How to crack a self-service terminal and why 80% of them are under threat
  • Translation
Author of the original post in Russian: frsamara

I always loved playing with things and testing them under all sorts of wacky conditions as a kid and even considered getting a job as a tester, but I never did. Nevertheless, I still like taking things made by someone else and poking them for vulnerabilities.

I remember, when first self-service payment terminals started popping around town, I saw one of them put up a browser window while updating, and the game was on — I broke it almost immediately. There’s been a lot of discussion about it since then and developers have started to pay a lot more attention towards security in these machines.

Recently, fast-food joints have started installing these terminals. Obviously, it’s quite convenient: just tap a couple of virtual buttons, place an order, pay with a bank card and wait for your number to show on the screen.

Also, nearly every big mall has these interactive boards with floor plans and information on various sales and discounts.

How secure are they? I decided to find out by breaking one of them, and very quickly I was successful!

The first victim was this innocent terminal at a local Burger King.

«Hello admin!» in Russian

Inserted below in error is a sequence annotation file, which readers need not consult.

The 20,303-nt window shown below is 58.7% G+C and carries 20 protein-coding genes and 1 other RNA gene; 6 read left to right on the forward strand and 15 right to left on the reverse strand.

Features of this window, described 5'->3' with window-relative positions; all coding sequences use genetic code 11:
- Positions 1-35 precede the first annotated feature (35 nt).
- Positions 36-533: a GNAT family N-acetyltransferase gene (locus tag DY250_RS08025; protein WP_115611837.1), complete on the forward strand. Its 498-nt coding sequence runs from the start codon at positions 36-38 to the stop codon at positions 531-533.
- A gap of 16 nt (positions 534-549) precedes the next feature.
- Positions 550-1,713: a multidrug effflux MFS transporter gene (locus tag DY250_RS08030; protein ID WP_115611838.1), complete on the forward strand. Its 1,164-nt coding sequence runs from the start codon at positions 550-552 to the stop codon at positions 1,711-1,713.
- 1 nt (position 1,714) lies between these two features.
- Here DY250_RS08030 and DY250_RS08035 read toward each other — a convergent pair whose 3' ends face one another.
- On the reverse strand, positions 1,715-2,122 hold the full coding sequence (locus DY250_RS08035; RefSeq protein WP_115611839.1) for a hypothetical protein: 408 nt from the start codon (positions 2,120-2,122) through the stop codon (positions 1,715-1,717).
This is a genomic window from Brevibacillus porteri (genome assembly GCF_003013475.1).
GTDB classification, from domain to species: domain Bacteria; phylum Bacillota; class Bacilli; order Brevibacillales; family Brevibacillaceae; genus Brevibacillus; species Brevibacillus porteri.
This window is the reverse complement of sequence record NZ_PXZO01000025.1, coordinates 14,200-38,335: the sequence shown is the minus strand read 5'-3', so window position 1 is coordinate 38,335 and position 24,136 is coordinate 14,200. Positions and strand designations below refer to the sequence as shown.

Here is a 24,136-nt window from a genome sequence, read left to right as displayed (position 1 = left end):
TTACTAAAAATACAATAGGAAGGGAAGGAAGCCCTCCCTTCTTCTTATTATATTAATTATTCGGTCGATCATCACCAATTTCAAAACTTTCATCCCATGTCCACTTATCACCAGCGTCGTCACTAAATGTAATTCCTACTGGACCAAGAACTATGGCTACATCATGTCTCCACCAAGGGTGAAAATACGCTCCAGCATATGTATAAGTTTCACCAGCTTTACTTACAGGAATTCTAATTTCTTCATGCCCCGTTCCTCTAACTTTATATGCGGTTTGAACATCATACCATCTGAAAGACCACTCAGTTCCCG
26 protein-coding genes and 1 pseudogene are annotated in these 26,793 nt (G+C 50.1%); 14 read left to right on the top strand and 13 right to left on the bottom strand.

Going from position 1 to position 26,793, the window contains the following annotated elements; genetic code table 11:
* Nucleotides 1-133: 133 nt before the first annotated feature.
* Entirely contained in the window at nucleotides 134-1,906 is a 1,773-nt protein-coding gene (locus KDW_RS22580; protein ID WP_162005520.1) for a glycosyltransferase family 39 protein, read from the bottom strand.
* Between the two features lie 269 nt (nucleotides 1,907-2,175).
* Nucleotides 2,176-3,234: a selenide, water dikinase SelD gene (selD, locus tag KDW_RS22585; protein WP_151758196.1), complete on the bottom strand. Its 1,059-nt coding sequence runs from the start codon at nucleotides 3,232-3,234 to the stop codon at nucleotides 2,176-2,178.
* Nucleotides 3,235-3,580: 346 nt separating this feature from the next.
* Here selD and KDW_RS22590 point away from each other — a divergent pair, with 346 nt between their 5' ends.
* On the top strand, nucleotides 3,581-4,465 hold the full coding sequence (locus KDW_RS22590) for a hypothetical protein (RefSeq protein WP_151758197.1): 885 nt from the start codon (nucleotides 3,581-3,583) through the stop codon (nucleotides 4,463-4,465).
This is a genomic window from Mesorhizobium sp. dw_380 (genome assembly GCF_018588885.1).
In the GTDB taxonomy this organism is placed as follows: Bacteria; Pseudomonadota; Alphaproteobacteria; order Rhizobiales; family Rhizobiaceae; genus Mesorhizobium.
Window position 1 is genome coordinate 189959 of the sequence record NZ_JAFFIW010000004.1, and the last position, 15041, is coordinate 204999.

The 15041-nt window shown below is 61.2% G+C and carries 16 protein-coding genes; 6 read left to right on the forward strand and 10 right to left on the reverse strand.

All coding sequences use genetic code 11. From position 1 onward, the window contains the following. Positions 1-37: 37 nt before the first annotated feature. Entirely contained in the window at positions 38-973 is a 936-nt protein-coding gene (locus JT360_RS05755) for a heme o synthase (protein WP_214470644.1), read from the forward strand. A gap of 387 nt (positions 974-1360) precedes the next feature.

Simple enough. But the second one has a rather amusing store behind it. I saw this spanking-new terminal at a mall, I poked around and eventually it gave in too.

«Hello admin!» in Russian

Very quickly I had mall security up my alley. They told me, not mincing words, how terrible of a person I am for destroying private property, though they couldn’t quite explain how exactly I “destroyed” anything. After a long, winded monologue, the security guard compared it to Hiroshima bombings and how Russia helped Japan to recover… again, I don’t quite understand what Hiroshima and especially Russia’s help have anything to do with it… eventually he compared it to a break-in, on which I told him that opening an app on a terminal isn’t a “break-in”, but a security vulnerability, on which he threatened to “exploit a vulnerability” in my head by putting a bullet through it. :D

And finally, my third victim — another fast-food joint. This time, to avoid any trouble, I quickly put up the Windows control panel, took a photo and left immediately.


To be perfectly fair, the software itself is done pretty well and it’s not to blame for what happened — it was the fault of Windows 10, and to be precise — its gesture features and negligence on behalf of the admins configuring the terminal.

So what happened?

Well, as I said above, WIndows 10 introduced gestures for touch screens, so if you slide your finger from left to right, it opens a notification panel, which then allows you to go anywhere and open anything you want.


It unlocks everything: Windows Explorer, the registry, the command prompt… and Paint.

So here it is: an easy way to hack 80% of touch-panel terminals and do anything with them.

P.S. No terminal was harmed in the making of this article. No application except Microsoft Paint was ever opened.

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